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Better Records On Our Cars Than Ourselves?

Doug klingerDid you ever stop to think that many people probably have better service records for their cars than for 
their bodies and minds ?

Having spent many years involved with the collection and management of health data to facilitate predictive modeling, early intervention and disease management, it became clear that doctors, hospitals and insurers typically have far more information about our health than we do.

Maybe the time has come for the US healthcare establishment to follow President Obama’s lead and turn its collective attention to rapidly enabling the collection, storage and private and secure exchange of personal health information in a standardized, cost-effective and efficient manner.

Our population is aging, a growing number of middle-aged people are caring for aging parents, there is an ever-increasing range of healthcare interventions and consumers are being asked to shoulder more of the burden and make tough choices about their health priorities, treatments, medications and how they will finance their well being.

It’s increasingly clear that improving healthcare quality and cost effectiveness are critical to our nation’s health and economic future. Engaging consumers in healthcare decision-making now appears central to driving the needed change. But, without a concerted healthcare establishment-wide effort to unlock consumer health information and enable it to flow freely and appropriately between consumers, the healthcare delivery system and payers, can we really make the kind of progress that has been envisioned?

It seems a bit unlikely that internet search companies, data storage companies, systems integrators, healthcare software vendors, hospitals, insurers or physicians will all put aside their differing philosophies, conflicting incentives and varied infrastructure to band together and lead the way. That leaves consumers and the Government. Will consumers mobilize and force the healthcare establishment to change ? It could happen. But, it seems more likely that this is yet another problem that will be heaped on the newly-forming leadership team in Washington.

While we are waiting on Washington to enable health information exchange, take a moment to think about the pension plan.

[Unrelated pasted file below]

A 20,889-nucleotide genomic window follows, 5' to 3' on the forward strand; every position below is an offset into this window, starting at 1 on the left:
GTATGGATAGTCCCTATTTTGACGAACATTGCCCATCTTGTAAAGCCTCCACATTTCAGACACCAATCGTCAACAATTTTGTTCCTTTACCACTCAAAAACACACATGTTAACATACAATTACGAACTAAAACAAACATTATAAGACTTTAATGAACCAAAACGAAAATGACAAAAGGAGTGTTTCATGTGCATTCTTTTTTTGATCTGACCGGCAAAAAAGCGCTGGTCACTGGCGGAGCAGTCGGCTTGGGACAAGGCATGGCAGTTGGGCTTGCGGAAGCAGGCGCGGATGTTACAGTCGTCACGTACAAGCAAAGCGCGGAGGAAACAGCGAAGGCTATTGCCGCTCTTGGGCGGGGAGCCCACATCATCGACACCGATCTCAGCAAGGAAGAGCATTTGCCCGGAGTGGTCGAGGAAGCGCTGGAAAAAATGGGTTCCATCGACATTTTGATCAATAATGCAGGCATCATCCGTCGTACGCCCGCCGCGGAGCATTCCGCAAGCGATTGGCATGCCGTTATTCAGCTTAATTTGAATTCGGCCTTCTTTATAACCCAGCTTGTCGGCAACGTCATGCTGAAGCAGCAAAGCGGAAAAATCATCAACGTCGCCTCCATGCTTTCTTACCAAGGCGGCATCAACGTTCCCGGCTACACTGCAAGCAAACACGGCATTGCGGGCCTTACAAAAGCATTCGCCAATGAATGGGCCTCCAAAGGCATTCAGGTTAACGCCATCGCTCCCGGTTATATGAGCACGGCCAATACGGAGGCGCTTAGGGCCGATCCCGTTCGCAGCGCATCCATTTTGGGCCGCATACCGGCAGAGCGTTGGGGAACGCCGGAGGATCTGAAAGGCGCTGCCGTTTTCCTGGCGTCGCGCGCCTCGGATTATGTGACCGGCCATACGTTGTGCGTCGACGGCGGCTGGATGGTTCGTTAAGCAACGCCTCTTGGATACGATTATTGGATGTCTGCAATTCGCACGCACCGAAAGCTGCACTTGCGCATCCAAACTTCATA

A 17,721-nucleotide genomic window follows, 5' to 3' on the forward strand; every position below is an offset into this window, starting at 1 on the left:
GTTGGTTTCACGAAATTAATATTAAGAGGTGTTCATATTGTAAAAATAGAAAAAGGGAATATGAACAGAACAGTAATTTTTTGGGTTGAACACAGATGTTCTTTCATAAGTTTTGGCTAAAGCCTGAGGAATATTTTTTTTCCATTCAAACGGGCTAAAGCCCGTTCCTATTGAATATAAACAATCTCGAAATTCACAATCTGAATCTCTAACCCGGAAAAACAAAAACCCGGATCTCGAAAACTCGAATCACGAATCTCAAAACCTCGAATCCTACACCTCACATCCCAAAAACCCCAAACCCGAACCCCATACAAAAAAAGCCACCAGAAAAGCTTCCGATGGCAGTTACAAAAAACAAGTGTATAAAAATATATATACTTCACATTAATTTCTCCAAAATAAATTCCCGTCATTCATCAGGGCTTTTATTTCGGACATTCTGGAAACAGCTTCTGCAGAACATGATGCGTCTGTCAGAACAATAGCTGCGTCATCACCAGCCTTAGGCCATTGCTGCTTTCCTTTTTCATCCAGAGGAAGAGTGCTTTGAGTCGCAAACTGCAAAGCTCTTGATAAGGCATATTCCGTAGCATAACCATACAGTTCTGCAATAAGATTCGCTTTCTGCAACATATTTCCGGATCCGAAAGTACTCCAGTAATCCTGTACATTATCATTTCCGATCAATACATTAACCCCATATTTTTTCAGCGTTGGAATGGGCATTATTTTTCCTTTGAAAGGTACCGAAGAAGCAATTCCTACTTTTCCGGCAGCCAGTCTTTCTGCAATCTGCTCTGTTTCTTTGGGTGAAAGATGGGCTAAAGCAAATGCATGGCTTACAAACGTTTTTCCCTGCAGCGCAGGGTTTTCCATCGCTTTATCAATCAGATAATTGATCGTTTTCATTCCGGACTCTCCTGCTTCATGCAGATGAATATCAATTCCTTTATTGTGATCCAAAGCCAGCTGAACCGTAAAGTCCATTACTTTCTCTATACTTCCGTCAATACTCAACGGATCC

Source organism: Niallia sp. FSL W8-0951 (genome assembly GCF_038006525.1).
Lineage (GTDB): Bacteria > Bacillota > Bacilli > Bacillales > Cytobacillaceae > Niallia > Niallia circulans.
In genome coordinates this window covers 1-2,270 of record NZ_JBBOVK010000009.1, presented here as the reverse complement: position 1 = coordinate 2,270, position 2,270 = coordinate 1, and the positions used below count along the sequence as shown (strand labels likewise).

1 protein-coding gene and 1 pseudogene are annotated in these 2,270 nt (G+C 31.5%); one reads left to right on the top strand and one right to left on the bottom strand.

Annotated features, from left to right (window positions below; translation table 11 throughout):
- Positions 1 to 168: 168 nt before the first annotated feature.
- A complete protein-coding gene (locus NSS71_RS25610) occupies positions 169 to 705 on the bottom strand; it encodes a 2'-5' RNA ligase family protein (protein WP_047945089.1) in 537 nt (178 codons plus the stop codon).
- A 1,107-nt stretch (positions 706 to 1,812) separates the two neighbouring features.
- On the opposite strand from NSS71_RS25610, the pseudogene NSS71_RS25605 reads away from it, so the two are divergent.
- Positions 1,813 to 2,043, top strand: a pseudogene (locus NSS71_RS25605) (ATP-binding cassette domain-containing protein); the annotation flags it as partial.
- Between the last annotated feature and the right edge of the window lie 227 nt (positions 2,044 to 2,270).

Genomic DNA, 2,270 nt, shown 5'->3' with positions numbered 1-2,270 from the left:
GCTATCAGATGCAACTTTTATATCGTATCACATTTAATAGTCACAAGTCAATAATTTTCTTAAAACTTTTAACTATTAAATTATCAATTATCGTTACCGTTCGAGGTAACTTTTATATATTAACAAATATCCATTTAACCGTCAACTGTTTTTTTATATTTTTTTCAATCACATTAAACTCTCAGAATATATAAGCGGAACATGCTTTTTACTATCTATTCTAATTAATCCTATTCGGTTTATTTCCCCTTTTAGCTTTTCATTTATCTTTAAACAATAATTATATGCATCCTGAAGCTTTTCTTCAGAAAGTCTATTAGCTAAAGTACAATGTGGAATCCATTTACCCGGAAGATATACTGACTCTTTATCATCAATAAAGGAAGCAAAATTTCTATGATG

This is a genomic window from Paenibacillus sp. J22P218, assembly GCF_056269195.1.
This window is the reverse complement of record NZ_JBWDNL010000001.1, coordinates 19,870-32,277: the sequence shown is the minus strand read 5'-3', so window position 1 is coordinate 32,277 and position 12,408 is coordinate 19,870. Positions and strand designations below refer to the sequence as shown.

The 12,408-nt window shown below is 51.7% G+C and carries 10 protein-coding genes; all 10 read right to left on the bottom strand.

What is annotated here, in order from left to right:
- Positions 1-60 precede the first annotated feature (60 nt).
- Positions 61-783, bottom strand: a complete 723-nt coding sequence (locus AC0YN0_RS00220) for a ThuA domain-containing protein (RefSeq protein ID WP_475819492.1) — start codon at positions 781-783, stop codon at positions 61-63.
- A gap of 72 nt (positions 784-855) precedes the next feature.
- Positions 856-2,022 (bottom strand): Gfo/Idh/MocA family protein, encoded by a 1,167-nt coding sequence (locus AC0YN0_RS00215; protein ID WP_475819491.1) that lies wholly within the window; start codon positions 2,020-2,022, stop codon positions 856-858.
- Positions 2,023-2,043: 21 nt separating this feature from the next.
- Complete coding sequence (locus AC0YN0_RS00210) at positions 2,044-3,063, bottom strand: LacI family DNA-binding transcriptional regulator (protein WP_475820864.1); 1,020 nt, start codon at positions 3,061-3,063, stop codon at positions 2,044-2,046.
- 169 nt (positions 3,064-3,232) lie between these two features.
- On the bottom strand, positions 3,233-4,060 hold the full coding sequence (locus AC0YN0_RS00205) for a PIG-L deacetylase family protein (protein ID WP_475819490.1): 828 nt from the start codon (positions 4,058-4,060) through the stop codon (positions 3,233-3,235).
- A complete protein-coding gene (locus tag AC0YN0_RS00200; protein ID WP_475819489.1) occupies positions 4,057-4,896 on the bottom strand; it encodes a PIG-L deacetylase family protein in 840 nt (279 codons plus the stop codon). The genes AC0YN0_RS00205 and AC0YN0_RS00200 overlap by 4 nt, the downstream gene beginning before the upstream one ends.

Now something of a dinosaur, the pension plan used to be central to the financial life of so many Americans. Not that long ago, people who worked for companies often spent most, if not all, of their careers at one company. One big driver of this behavior was the promise of the pension plan. Work long enough and you will be rewarded with a paycheck after retirement. A simple idea that worked for a long time all over the World. One day, that all began to change. Companies were laboring under the weight of pension obligations. Workers were becoming more mobile, changing jobs and locations. And, the 401(k) plan came to light. Responsibility for retirement planning started shifting from companies to employees and the Government provided the tax incentives along the way to make this idea work. In a short period of time, Americans from all walks of life became investors. They were asked to take on a new kind of responsibility for their finances. They started asking questions, making tough choices and ultimately found themselves in control, like it or not, of their financial future. That worked well in good times and not so well in bad times, like today. Still, the change came and it seems unlikely that we will turn back.

This same kind of transition to personal responsibility and accountability will probably take place in healthcare sooner or later. It won’t happen in the same way or over the same period of time. But, it will probably happen. And, the members of the healthcare establishment, working together with Federal and State Government, have the power to drive this change. To empower consumers, to engage them and ultimately to help transform the U.S. healthcare system into a beacon for the rest of the World.

Doug Klinger serves on the board of MedCommons. Before joining MedCommons, spent ten years with CIGNA, where he served as CEO of CIGNA Dental, among other roles. His resume includes a stint with Monster.com, where he led the company's North American unit.

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celine bagtelephone triageElectronic Medical RecordsCindy Throop401k Plan Recent comment authors
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celine bag
Guest

http://www.saclancelpascherfra.comsac lancel Better Records On Our Cars Than Ourselves? | The Health Care Blog

telephone triage
Guest

It is very important to stay on top of your health and have a check up at least once a year to ensure that you remain healthy. Many health problems are curable but you need to catch them in time. Do not wait to go see a doctor because it may be too late.

Electronic Medical Records
Guest

It is pretty sad when we keep up records on our vehicles and other equipment moreso than our personal health.I think a lot of people need to snap out of it and realize what is really going on.

Cindy Throop
Guest
Cindy Throop